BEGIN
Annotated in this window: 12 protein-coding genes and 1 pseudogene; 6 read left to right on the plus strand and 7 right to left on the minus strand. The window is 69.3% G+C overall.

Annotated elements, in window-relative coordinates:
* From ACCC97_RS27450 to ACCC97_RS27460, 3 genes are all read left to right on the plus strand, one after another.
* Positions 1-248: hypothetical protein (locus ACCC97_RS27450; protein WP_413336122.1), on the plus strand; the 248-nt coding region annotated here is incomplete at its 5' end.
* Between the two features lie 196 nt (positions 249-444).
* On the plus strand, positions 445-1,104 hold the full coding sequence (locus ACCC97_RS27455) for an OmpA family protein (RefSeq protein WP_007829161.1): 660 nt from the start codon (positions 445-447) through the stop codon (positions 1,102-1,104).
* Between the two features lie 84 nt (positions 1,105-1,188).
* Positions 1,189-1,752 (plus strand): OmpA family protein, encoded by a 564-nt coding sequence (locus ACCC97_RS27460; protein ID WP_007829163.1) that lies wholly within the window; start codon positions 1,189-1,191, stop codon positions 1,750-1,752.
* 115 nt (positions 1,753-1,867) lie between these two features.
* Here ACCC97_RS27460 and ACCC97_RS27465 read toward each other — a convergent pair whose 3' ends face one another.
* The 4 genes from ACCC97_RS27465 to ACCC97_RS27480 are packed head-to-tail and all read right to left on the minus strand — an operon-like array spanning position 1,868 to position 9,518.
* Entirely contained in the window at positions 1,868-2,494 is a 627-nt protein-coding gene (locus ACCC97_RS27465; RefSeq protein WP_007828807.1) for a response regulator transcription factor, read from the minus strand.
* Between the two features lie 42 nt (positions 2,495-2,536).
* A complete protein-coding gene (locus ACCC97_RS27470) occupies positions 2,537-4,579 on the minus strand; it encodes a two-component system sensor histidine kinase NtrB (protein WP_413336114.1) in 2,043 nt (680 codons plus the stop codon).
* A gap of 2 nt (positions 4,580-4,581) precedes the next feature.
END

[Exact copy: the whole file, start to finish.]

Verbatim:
Annotated in this window: 12 protein-coding genes and 1 pseudogene; 6 read left to right on the plus strand and 7 right to left on the minus strand. The window is 69.3% G+C overall.

Annotated elements, in window-relative coordinates:
* From ACCC97_RS27450 to ACCC97_RS27460, 3 genes are all read left to right on the plus strand, one after another.
* Positions 1-248: hypothetical protein (locus ACCC97_RS27450; protein WP_413336122.1), on the plus strand; the 248-nt coding region annotated here is incomplete at its 5' end.
* Between the two features lie 196 nt (positions 249-444).
* On the plus strand, positions 445-1,104 hold the full coding sequence (locus ACCC97_RS27455) for an OmpA family protein (RefSeq protein WP_007829161.1): 660 nt from the start codon (positions 445-447) through the stop codon (positions 1,102-1,104).
* Between the two features lie 84 nt (positions 1,105-1,188).
* Positions 1,189-1,752 (plus strand): OmpA family protein, encoded by a 564-nt coding sequence (locus ACCC97_RS27460; protein ID WP_007829163.1) that lies wholly within the window; start codon positions 1,189-1,191, stop codon positions 1,750-1,752.
* 115 nt (positions 1,753-1,867) lie between these two features.
* Here ACCC97_RS27460 and ACCC97_RS27465 read toward each other — a convergent pair whose 3' ends face one another.
* The 4 genes from ACCC97_RS27465 to ACCC97_RS27480 are packed head-to-tail and all read right to left on the minus strand — an operon-like array spanning position 1,868 to position 9,518.
* Entirely contained in the window at positions 1,868-2,494 is a 627-nt protein-coding gene (locus ACCC97_RS27465; RefSeq protein WP_007828807.1) for a response regulator transcription factor, read from the minus strand.
* Between the two features lie 42 nt (positions 2,495-2,536).
* A complete protein-coding gene (locus ACCC97_RS27470) occupies positions 2,537-4,579 on the minus strand; it encodes a two-component system sensor histidine kinase NtrB (protein WP_413336114.1) in 2,043 nt (680 codons plus the stop codon).
* A gap of 2 nt (positions 4,580-4,581) precedes the next feature.